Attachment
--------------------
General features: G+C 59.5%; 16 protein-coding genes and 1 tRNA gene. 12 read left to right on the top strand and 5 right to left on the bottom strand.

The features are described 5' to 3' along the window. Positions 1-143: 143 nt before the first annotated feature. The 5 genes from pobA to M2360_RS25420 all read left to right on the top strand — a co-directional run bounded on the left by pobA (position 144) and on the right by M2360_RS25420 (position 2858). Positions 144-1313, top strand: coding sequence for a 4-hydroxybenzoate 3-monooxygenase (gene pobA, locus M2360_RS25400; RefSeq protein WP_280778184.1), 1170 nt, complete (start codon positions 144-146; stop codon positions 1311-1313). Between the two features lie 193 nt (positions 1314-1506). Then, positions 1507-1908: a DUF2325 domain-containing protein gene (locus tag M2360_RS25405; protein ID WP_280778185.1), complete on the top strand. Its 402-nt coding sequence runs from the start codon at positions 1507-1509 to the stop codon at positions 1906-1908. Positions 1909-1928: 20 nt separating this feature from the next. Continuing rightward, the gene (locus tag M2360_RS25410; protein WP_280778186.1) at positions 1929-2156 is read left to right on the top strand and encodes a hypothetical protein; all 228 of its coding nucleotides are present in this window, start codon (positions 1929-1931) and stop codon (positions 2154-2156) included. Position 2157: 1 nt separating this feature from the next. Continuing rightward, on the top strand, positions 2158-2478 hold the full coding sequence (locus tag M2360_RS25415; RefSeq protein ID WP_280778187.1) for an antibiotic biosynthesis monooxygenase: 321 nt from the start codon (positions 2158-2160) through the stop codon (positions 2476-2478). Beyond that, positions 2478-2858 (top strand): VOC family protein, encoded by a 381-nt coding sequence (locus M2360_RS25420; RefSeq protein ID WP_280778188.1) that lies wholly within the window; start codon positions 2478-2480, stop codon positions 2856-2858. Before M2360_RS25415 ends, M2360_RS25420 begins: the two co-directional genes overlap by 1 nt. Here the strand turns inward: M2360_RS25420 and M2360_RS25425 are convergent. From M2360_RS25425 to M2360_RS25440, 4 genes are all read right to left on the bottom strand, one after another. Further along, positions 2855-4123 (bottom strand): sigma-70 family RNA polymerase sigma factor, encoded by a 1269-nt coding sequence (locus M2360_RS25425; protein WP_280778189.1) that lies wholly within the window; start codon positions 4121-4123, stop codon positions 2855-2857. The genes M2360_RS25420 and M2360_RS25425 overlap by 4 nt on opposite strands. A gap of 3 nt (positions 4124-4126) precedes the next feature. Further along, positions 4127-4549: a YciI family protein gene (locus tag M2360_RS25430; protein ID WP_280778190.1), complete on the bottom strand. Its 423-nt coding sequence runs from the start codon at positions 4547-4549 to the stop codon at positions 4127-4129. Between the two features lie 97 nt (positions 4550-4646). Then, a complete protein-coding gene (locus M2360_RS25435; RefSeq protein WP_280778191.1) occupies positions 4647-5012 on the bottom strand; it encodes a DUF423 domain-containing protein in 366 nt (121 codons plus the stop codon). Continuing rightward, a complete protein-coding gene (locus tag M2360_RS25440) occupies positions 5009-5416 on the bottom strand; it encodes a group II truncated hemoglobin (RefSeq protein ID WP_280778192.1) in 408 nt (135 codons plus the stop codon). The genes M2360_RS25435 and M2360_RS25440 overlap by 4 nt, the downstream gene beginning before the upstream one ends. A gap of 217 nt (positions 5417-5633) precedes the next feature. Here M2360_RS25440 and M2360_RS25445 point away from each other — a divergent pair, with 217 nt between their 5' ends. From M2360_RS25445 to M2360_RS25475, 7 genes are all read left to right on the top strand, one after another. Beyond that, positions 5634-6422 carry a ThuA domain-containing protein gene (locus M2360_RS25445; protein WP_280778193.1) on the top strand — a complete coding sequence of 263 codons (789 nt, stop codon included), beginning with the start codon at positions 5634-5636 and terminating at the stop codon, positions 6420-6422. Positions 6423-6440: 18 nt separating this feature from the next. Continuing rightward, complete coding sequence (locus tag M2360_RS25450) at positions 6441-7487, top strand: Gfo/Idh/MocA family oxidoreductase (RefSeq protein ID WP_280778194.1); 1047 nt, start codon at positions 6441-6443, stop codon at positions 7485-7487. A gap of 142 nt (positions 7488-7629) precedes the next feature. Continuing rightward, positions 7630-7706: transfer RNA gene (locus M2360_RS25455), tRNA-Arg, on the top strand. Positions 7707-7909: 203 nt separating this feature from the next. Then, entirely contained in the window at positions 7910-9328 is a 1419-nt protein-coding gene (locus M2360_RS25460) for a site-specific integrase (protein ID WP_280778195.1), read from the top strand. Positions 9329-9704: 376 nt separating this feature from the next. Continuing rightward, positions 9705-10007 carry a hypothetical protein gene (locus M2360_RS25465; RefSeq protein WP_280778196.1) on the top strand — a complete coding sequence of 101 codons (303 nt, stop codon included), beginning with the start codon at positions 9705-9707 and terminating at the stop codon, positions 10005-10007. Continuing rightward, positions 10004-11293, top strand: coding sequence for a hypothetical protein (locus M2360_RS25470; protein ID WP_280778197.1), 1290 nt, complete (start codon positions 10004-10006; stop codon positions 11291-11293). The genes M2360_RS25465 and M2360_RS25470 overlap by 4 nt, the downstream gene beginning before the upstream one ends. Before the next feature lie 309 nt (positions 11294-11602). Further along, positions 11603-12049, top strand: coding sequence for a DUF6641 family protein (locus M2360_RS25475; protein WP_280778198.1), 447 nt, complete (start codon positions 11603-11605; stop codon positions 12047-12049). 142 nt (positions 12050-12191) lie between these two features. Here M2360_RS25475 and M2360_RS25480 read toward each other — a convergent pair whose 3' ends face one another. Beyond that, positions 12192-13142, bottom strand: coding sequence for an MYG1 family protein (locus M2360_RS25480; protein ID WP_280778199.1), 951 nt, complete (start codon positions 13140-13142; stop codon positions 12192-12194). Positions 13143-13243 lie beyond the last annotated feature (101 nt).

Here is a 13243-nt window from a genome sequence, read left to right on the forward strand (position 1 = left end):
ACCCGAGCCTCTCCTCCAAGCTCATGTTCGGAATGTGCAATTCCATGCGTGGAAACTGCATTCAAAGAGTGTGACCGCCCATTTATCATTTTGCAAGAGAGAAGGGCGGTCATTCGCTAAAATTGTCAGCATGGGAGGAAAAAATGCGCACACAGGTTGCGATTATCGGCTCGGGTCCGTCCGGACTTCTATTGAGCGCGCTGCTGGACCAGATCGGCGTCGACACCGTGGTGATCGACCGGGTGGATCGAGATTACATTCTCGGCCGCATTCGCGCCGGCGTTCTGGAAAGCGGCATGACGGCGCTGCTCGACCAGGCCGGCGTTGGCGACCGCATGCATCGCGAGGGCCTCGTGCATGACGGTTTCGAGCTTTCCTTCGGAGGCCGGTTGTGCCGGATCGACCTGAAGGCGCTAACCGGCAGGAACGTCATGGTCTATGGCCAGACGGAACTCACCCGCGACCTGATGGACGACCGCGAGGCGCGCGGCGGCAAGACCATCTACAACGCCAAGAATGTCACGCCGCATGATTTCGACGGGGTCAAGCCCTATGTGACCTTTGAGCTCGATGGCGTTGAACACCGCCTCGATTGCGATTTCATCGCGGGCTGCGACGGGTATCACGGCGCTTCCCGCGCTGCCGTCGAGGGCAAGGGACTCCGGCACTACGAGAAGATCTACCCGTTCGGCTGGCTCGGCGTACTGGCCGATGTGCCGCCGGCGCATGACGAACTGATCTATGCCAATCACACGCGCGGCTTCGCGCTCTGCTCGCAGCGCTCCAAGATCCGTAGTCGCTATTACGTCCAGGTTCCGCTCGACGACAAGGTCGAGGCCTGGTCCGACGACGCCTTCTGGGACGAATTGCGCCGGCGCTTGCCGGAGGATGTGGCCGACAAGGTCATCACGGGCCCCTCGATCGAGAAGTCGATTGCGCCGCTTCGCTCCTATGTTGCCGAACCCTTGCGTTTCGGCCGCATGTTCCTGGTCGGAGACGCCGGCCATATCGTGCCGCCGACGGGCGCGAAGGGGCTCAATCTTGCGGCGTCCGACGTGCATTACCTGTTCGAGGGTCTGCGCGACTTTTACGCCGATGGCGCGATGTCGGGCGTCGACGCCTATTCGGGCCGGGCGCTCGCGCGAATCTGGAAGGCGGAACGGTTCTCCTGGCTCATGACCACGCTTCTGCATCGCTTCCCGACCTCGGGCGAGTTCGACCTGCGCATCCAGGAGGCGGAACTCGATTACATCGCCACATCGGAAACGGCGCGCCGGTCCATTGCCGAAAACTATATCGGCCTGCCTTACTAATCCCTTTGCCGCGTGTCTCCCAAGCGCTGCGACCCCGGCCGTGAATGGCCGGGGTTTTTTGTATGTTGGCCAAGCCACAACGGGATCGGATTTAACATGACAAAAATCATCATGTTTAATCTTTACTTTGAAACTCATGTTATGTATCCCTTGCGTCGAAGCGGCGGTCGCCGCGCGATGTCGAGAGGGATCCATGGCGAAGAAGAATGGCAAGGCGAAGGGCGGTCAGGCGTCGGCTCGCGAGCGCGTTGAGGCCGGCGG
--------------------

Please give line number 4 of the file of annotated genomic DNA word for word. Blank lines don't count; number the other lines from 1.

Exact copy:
ACCCGAGCCTCTCCTCCAAGCTCATGTTCGGAATGTGCAATTCCATGCGTGGAAACTGCATTCAAAGAGTGTGACCGCCCATTTATCATTTTGCAAGAGAGAAGGGCGGTCATTCGCTAAAATTGTCAGCATGGGAGGAAAAAATGCGCACACAGGTTGCGATTATCGGCTCGGGTCCGTCCGGACTTCTATTGAGCGCGCTGCTGGACCAGATCGGCGTCGACACCGTGGTGATCGACCGGGTGGATCGAGATTACATTCTCGGCCGCATTCGCGCCGGCGTTCTGGAAAGCGGCATGACGGCGCTGCTCGACCAGGCCGGCGTTGGCGACCGCATGCATCGCGAGGGCCTCGTGCATGACGGTTTCGAGCTTTCCTTCGGAGGCCGGTTGTGCCGGATCGACCTGAAGGCGCTAACCGGCAGGAACGTCATGGTCTATGGCCAGACGGAACTCACCCGCGACCTGATGGACGACCGCGAGGCGCGCGGCGGCAAGACCATCTACAACGCCAAGAATGTCACGCCGCATGATTTCGACGGGGTCAAGCCCTATGTGACCTTTGAGCTCGATGGCGTTGAACACCGCCTCGATTGCGATTTCATCGCGGGCTGCGACGGGTATCACGGCGCTTCCCGCGCTGCCGTCGAGGGCAAGGGACTCCGGCACTACGAGAAGATCTACCCGTTCGGCTGGCTCGGCGTACTGGCCGATGTGCCGCCGGCGCATGACGAACTGATCTATGCCAATCACACGCGCGGCTTCGCGCTCTGCTCGCAGCGCTCCAAGATCCGTAGTCGCTATTACGTCCAGGTTCCGCTCGACGACAAGGTCGAGGCCTGGTCCGACGACGCCTTCTGGGACGAATTGCGCCGGCGCTTGCCGGAGGATGTGGCCGACAAGGTCATCACGGGCCCCTCGATCGAGAAGTCGATTGCGCCGCTTCGCTCCTATGTTGCCGAACCCTTGCGTTTCGGCCGCATGTTCCTGGTCGGAGACGCCGGCCATATCGTGCCGCCGACGGGCGCGAAGGGGCTCAATCTTGCGGCGTCCGACGTGCATTACCTGTTCGAGGGTCTGCGCGACTTTTACGCCGATGGCGCGATGTCGGGCGTCGACGCCTATTCGGGCCGGGCGCTCGCGCGAATCTGGAAGGCGGAACGGTTCTCCTGGCTCATGACCACGCTTCTGCATCGCTTCCCGACCTCGGGCGAGTTCGACCTGCGCATCCAGGAGGCGGAACTCGATTACATCGCCACATCGGAAACGGCGCGCCGGTCCATTGCCGAAAACTATATCGGCCTGCCTTACTAATCCCTTTGCCGCGTGTCTCCCAAGCGCTGCGACCCCGGCCGTGAATGGCCGGGGTTTTTTGTATGTTGGCCAAGCCACAACGGGATCGGATTTAACATGACAAAAATCATCATGTTTAATCTTTACTTTGAAACTCATGTTATGTATCCCTTGCGTCGAAGCGGCGGTCGCCGCGCGATGTCGAGAGGGATCCATGGCGAAGAAGAATGGCAAGGCGAAGGGCGGTCAGGCGTCGGCTCGCGAGCGCGTTGAGGCCGGCGG